Adoption of TFF Devices Has Grown
There are signs that acceptance of disposable TFF devices is already growing. This year, we found that among users of disposables, three-quarters of them report using tangential flow filtration devices at some stage of biopharmaceutical manufacturing. That’s the result of a slow, gradual increase from 71.8% in 2007, which in itself came after a big jump from 43.5% in 2006.

And while TFF devices have been one of the fastergrowing applications over the past 7 years (+8.1% compound annual growth rate between 2006 and 2013), others have grown faster, with membrane adsorbers, bioreactors, and mixing systems each seeing a ~20% point CAGR in adoption in that time frame. Surprisingly, adoption of TFF devices (at any stage of manufacturing) is slightly higher among biotherapeutic developers (75.6%) than CMOs (71.4%). This result, combined with the finding that CMOs may be more interested in TFF innovation, suggests that biodevelopers are content with existing TFF technologies, while CMOs are the ones pressing for more innovation.

Where To From Here?
Of course, tangential flow filtration devices are but one of many downstream purification innovations that the industry is seeking. Purification is an area of industry concern in 2013. In fact, the 450 global subject matter experts and industry manufacturers on our Biotechnology Industry Council pointed to aspects of downstream purification as one of their most critical trends of the year.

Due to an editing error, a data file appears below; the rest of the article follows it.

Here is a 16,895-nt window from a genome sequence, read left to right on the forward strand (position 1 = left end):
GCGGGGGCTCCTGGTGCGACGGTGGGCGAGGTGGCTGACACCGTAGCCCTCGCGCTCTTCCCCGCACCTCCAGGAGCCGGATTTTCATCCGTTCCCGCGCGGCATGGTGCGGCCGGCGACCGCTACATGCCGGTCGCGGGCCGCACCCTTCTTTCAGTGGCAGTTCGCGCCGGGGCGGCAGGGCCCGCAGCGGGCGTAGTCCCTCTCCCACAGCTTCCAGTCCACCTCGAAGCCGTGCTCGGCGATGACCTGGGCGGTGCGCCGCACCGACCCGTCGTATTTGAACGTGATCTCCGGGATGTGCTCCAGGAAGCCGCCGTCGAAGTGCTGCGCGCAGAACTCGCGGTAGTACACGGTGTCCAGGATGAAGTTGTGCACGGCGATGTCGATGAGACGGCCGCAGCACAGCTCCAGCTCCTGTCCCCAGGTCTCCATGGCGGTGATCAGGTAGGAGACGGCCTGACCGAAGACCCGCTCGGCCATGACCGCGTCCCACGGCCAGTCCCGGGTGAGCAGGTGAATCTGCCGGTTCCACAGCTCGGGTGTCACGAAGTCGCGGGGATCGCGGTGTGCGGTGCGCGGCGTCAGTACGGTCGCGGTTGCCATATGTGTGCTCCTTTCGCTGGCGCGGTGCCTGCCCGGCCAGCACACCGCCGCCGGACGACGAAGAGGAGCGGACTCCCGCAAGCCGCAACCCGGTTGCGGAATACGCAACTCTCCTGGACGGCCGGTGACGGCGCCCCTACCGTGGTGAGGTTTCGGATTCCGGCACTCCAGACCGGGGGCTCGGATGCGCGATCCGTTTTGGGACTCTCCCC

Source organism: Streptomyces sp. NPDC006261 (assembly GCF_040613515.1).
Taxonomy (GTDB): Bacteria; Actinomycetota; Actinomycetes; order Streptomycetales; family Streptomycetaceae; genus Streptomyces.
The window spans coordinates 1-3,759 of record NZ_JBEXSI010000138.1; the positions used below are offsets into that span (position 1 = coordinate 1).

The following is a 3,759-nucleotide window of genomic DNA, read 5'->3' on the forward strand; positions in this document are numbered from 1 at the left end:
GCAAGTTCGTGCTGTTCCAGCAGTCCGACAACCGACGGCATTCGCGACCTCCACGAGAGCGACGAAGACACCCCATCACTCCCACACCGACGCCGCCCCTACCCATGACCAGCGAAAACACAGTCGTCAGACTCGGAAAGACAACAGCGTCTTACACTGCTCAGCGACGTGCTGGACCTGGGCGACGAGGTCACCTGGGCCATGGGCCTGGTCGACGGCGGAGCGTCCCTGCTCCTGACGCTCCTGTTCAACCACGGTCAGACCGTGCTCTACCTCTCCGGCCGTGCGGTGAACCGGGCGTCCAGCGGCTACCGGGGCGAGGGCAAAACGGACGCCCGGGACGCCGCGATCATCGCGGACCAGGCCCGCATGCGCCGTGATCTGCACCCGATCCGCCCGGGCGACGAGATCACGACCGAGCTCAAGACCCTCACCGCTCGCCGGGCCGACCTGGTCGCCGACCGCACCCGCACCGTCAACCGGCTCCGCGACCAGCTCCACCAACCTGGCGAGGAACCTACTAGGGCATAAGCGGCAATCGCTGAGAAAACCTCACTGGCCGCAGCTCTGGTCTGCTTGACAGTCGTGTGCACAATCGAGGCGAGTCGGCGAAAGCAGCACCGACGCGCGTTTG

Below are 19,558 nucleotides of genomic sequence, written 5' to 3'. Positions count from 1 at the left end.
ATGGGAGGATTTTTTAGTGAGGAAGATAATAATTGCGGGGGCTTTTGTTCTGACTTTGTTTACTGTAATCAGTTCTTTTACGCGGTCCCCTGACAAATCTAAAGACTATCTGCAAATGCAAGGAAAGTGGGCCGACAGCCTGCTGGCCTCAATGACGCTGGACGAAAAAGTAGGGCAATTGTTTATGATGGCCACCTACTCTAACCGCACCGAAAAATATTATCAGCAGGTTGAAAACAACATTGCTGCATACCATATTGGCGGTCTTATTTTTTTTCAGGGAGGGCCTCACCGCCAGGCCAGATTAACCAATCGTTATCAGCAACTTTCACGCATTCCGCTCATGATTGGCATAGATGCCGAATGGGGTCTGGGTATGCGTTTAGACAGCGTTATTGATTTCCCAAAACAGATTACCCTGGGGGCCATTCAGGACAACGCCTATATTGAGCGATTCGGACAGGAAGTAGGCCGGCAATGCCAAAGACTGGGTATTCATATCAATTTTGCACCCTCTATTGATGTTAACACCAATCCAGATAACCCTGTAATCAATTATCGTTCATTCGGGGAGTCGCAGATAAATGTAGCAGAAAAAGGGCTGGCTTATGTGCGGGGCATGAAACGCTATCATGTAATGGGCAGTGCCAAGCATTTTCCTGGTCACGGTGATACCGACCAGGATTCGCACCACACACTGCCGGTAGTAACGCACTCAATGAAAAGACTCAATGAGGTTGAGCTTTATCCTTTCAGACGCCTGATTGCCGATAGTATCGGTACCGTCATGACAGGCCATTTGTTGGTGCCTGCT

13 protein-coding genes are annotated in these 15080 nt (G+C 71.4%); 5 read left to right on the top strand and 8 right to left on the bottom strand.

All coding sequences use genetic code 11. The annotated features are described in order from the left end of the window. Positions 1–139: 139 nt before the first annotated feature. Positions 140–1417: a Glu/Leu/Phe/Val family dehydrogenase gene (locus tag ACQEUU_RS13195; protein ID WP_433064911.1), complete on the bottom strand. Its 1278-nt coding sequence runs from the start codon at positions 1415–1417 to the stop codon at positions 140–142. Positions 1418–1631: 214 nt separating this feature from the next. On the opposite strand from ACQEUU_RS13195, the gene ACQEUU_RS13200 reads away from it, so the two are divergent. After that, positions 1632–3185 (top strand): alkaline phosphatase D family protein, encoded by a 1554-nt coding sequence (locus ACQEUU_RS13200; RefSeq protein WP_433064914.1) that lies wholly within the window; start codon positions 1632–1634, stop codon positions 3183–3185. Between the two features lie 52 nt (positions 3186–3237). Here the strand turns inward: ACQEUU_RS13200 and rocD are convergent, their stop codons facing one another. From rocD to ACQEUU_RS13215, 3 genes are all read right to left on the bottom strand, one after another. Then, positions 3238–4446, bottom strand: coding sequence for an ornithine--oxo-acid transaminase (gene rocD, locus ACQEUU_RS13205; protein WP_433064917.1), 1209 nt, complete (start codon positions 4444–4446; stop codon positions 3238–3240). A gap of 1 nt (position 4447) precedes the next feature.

The range of solutions being sought and proposed to downstream purification problems is evident in the responses from our panel. For example, several micro-trends in downstream bioprocessing include:

  • alternatives to Protein A
  • purification related to impurity profiles in biosimilars
  • bioburden control in chromatography columns
  • improving overall harvest operations.

As our studies show, some innovations will become integrated over time to resolve chronic problems, while others will fade as the acute urgency for solutions is resolved.

Survey Methodology: The 2013 10th Annual Report and Survey of Biopharmaceutical Manufacturing Capacity and Production is an evaluation by BioPlan Associates, Inc. that yields a composite view of and trend analysis from 300 to 400 responsible individuals at biopharmaceutical manufacturers and CMOs in 29 countries. The respondents also include more than 185 direct suppliers of materials, services, and equipment to this industry. Each year the study covers issues including new product needs, facility budget changes, current capacity, future capacity constraints, expansions, use of disposables, trends and budgets in disposables, trends in downstream purification, quality management and control, hiring, and employment. The quantitative trend analysis provides details and comparisons of production by biotherapeutic developers and CMOs. It also evaluates trends over time and assesses differences in the world’s major markets in the U.S. and Europe.

If you want to learn more about the report, please go to